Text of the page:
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I have very vivid memories of visiting Auckland Castle as a sixth form student beginning to wonder about my vocation to the ordained ministry in the Church of England. At a young people’s gathering in the Throne room of this imposing building I remember the Bishop of Durham, John Habgood, addressing us in a simple and direct way and asking us to consider how best we could use our lives for God. In retrospect this may well have been a significant turning point for my life decisions. In a recent visit to the north-east my sister very kindly drove me over to Bishop Auckland to see the Castle.

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Auckland Castle is one of the UK’s most important historical buildings. Since the days of the Norman Conquest in the 11th Century, Auckland Castle has been a seat of power. For almost 900 years, it has been the palace of the Prince Bishops of Durham and although the site where Auckland Castle now stands has seen numerous changes, few will have been as far reaching and visionary as those which are set to take place in the 21st Century.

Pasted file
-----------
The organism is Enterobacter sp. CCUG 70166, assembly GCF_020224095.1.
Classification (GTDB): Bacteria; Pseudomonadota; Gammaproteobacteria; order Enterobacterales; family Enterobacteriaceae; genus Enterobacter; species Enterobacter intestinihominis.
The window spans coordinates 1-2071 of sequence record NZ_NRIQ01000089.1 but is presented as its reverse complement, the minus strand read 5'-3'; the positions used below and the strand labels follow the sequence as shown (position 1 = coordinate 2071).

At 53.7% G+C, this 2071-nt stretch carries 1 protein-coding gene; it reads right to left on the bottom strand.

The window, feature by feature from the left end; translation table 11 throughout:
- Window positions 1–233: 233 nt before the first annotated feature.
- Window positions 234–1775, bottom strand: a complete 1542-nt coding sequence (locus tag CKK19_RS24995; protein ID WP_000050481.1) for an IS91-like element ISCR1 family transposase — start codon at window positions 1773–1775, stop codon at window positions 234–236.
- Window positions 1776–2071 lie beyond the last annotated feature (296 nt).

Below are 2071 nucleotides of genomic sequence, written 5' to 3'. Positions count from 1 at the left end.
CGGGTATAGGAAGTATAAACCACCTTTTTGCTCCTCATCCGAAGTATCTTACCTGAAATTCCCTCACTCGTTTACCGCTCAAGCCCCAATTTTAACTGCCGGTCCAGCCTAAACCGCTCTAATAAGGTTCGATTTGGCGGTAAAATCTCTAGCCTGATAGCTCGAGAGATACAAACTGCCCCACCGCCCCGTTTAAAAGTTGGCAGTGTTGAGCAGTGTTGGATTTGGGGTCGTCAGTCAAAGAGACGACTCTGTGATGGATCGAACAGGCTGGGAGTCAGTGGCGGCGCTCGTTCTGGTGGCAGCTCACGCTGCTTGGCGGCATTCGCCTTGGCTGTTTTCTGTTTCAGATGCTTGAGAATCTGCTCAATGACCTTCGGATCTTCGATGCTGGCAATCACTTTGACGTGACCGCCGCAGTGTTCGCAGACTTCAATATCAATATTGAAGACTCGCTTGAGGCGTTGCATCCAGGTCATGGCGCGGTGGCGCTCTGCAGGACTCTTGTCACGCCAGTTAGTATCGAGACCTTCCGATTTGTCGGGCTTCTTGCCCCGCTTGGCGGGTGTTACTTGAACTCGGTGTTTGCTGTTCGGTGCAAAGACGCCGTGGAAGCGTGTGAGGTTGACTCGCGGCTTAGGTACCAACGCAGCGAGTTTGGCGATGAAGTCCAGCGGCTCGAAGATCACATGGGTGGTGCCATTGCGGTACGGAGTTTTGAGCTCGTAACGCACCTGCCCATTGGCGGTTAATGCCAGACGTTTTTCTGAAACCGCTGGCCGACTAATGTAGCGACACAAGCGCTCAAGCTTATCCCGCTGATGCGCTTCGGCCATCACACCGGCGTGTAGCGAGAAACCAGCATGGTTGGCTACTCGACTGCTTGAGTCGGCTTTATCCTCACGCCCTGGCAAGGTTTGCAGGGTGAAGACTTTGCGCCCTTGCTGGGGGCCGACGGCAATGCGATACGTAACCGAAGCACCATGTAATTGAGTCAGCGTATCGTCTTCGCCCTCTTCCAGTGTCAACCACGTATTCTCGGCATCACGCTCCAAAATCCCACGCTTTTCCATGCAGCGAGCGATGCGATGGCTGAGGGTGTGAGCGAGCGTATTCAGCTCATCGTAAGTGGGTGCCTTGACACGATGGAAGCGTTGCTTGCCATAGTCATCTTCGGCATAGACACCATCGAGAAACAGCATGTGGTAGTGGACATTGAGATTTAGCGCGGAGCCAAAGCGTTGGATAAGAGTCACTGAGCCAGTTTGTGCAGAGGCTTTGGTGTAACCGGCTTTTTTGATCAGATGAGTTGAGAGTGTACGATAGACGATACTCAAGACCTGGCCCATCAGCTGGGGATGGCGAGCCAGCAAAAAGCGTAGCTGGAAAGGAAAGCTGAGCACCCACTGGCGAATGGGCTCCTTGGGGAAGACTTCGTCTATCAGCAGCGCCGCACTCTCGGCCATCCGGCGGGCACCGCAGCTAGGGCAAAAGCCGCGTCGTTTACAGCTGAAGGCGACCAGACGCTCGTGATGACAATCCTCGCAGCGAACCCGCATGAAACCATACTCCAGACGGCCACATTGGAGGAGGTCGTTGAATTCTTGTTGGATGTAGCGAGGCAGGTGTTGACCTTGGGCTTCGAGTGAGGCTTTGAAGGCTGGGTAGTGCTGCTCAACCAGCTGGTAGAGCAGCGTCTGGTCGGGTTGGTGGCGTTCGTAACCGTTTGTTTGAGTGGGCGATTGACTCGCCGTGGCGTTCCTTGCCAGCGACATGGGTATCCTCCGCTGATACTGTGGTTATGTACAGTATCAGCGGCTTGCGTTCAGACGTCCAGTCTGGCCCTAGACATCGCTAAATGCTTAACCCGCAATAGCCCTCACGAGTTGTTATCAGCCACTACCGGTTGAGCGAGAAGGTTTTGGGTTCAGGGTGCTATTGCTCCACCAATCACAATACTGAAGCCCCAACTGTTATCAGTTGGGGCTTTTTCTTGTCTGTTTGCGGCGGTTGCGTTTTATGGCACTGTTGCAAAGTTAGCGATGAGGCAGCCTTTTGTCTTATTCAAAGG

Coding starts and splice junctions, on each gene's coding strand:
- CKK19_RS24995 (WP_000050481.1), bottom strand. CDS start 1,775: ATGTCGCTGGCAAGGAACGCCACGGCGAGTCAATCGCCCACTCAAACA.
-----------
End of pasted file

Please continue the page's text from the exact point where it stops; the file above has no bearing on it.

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In recent times church commissioners came into some controversial conflict  following a decision to move Bishop out of the Castle into  a more manageable house. This plan included  the selling of  thirteen paintings by Spanish master Francisco de Zurbaran.  They were rescued by the philanthropist Jonathan Ruffer  who has established the  Auckland Charitable Trust  in 2012 with the aim of restoring the Castle, its art collection, the Deer Park and gardens to their former glory, ensuring they remain open to the public for generations to come. The Trust’s ambitions are high – and if we are to achieve them we will need to raise well over £10m to fund the restoration and redevelopment of the site.

I was very glad to visit  be Castle  and share with you some of my photographs  which give  you a flavour  of  this extraordinary building.

Here are some pictures of the Chapel;